What Should You Ask For?
The old adage goes: "You should be careful what you ask for, you just might get it." In stewardship I believe there is a corollary, ask for what you want, there’s a good chance you’ll get it. Which raises the obvious question, what is it we should be asking for?
I will tell you that the first step is to ask for something, anything; just ask. Only about forty percent of Protestant churches have an intentional stewardship campaign. This means they’re asking for nothing. I wonder how many are surprised or disappointed when this is exactly what they get.
About fifteen years ago Dean Hoge published Money Matters: Personal Giving in American Churches. His research for the book divided churches into three different groups based on their culture of asking for money.
One group did not ask for a pledge from its members. The second group asked for a dollar commitment. The third asked what percentage of income a member would be giving in the following year.
Care to guess which one had the highest giving rate? Go ahead, take a shot; I’ll wait.
Those churches that had no annual stewardship campaign received, on average, a gift equaling 1.5 percent of a donor’s income. The churches that asked for a dollar commitment nearly doubled that figure at 2.9 percent. And the churches that asked for a percentage commitment received 4.6 percent.
According to Uncle Sam, the average household income for a family of four in Ohio is about $68,000. What would you rather receive from that family? To make it easier, this one will be multiple choice:
- $1,020 with no commitment card
- $1,972 asking for a dollar figure
- $3,128 asking for a percentage gift
For those of you would rather stay at $1,020, you just go right ahead and continue not having a stewardship campaign.
Now, does this mean that all you have to do this year is switch from no campaign mode to percentage mode and your income will triple next year? Probably not (but go ahead, give it a shot and prove me wrong; I dare you). I think what it means is that a church that is comfortable talking about money, lifts up tithing as an expectation, and is clear about the church’s needs does better than a church where members who are embarrassed about their giving have convinced others to keep the subject quiet.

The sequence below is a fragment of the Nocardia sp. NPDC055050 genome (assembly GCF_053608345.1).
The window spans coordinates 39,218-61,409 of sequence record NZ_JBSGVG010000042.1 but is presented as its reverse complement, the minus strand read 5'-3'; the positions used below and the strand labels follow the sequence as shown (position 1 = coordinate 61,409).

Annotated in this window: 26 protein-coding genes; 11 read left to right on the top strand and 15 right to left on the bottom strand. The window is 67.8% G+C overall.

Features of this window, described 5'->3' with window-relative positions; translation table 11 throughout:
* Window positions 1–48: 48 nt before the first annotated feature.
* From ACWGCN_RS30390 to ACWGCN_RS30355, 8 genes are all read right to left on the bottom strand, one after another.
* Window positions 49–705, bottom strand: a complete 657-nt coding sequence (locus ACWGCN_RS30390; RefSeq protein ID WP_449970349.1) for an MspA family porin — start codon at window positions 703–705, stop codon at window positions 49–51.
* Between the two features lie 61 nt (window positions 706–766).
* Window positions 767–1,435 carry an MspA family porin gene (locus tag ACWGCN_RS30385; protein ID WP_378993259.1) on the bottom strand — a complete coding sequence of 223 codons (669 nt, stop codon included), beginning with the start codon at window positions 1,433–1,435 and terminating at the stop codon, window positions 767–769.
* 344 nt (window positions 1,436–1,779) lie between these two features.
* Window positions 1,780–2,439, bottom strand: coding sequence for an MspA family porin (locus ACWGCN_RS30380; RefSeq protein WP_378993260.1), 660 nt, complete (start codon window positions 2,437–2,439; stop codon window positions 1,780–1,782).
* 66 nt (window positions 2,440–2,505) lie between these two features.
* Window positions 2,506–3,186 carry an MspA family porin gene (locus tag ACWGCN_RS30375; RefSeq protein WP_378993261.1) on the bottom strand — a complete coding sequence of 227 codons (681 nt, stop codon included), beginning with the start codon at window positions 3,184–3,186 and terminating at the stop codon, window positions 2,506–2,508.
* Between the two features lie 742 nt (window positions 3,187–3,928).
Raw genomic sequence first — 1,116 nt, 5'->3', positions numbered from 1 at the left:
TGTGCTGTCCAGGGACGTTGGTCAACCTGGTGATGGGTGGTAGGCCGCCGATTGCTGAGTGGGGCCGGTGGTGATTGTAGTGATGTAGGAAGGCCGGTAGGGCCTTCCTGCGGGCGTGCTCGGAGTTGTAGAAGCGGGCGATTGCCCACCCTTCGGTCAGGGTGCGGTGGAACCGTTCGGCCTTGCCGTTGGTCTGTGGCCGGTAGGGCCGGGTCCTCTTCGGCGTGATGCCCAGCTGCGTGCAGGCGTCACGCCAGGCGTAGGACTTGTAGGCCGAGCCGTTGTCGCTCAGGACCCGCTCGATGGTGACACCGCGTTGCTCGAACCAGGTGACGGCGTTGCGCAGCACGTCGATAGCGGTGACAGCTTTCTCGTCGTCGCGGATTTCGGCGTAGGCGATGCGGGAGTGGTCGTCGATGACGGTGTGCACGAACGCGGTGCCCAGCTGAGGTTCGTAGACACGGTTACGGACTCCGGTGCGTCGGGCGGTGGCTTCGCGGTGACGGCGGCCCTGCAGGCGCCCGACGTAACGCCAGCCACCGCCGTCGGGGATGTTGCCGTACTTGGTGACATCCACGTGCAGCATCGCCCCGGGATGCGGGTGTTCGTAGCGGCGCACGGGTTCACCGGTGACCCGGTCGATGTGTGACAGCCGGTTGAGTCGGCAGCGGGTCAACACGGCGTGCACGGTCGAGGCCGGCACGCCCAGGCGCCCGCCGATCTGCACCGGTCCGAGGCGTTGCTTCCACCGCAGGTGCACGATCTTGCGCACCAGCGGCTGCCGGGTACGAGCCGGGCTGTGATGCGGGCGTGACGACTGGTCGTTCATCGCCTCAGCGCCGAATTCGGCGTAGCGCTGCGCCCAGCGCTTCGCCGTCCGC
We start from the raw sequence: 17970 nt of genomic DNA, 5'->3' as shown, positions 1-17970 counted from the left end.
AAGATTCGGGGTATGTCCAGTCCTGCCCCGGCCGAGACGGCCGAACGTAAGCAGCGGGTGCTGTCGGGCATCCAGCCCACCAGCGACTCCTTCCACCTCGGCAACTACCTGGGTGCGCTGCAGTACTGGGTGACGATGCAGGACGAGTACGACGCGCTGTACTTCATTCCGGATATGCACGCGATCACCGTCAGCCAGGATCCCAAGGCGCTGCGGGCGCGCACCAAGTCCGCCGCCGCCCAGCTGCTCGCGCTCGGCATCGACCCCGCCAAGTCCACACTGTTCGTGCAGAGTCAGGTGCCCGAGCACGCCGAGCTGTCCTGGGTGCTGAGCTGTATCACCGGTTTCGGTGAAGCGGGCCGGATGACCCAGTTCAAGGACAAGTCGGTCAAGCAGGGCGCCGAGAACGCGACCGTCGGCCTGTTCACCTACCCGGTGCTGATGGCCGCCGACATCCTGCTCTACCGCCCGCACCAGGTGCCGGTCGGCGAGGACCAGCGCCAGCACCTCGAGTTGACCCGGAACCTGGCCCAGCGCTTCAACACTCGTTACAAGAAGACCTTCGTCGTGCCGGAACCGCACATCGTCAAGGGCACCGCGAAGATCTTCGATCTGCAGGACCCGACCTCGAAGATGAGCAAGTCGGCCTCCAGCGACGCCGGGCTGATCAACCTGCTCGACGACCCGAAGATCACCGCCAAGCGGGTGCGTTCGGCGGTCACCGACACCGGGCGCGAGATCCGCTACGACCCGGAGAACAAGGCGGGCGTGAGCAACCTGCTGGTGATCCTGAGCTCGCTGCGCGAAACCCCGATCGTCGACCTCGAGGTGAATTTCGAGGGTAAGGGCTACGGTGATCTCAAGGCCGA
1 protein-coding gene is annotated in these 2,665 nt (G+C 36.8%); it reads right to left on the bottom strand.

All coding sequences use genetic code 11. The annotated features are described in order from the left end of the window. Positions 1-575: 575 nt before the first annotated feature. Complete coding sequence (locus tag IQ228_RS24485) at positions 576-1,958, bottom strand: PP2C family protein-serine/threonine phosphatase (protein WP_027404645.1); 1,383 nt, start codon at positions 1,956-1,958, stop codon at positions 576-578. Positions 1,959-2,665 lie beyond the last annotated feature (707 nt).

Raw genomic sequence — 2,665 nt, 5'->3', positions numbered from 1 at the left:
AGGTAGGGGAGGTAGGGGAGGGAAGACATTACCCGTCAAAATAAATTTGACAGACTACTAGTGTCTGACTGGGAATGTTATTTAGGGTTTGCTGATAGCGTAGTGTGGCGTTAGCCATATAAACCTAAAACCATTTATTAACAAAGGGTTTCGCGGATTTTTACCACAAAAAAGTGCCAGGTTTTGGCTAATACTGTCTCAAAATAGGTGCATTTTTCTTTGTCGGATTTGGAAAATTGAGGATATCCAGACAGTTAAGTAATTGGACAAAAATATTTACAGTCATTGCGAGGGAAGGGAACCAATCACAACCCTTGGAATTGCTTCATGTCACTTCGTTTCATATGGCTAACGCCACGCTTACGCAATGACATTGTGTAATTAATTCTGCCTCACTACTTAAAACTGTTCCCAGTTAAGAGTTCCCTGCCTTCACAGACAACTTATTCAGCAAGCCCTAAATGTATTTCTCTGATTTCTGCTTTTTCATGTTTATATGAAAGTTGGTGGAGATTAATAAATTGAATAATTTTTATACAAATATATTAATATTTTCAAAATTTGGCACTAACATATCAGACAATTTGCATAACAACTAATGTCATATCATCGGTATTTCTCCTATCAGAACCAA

Now those of you who read this as members of your finance committee are beginning to twitch at the idea of receiving a bunch of pledge cards with a percentage number and no actual dollar figures. Relax, it’s okay.
I suggest one of two ways to combat this.
The first is to have a line on the pledge card that reads, "I pledge _________ percent of my annual income, which I estimate to be $___________. " But this may leave some squeamish about telling the church what their annual income is after a simple calculation.
An alternative is to have a chart in your stewardship materials. One axis of the chart lists 1 percent, 1.5 percent, 2 percent, 2.5 percent, all the way up to 15 percent. On the other axis, indicate annual income in $5,000 or $10,000 increments. Your members find the corresponding cell in the chart and write in this amount as their pledge. When you do this, make sure the income side goes down low enough and up high enough to reach your entire congregation.
Will some members skip this step and write in the same thing they gave last year? Of course. Will this make some members angry? Come on, this is the church, anything we do makes someone angry. But it will also help to turn around that culture of giving.
And I’ll let you in on another secret: When the economy is bad and people are worried about their jobs is the perfect time to talk about percentage giving. Because if income does drop, your congregant can lower his giving to the church and still be faithful to his pledge. I think this can be a great "we’re in this together message" for your members.